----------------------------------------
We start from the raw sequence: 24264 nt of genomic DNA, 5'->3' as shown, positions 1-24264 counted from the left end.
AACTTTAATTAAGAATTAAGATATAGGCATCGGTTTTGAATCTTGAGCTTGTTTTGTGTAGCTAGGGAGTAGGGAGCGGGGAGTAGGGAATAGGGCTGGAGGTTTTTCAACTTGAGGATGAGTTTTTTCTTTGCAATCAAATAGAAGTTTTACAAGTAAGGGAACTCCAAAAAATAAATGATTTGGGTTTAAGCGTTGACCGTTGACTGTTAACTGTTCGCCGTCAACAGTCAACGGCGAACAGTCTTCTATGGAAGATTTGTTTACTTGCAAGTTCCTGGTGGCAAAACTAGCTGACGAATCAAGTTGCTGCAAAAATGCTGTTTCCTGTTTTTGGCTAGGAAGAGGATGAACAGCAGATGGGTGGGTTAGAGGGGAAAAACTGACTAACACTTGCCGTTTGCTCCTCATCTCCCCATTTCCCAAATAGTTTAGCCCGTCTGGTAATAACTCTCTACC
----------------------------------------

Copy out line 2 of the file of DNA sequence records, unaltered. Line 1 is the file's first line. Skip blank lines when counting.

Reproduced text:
AACTTTAATTAAGAATTAAGATATAGGCATCGGTTTTGAATCTTGAGCTTGTTTTGTGTAGCTAGGGAGTAGGGAGCGGGGAGTAGGGAATAGGGCTGGAGGTTTTTCAACTTGAGGATGAGTTTTTTCTTTGCAATCAAATAGAAGTTTTACAAGTAAGGGAACTCCAAAAAATAAATGATTTGGGTTTAAGCGTTGACCGTTGACTGTTAACTGTTCGCCGTCAACAGTCAACGGCGAACAGTCTTCTATGGAAGATTTGTTTACTTGCAAGTTCCTGGTGGCAAAACTAGCTGACGAATCAAGTTGCTGCAAAAATGCTGTTTCCTGTTTTTGGCTAGGAAGAGGATGAACAGCAGATGGGTGGGTTAGAGGGGAAAAACTGACTAACACTTGCCGTTTGCTCCTCATCTCCCCATTTCCCAAATAGTTTAGCCCGTCTGGTAATAACTCTCTACC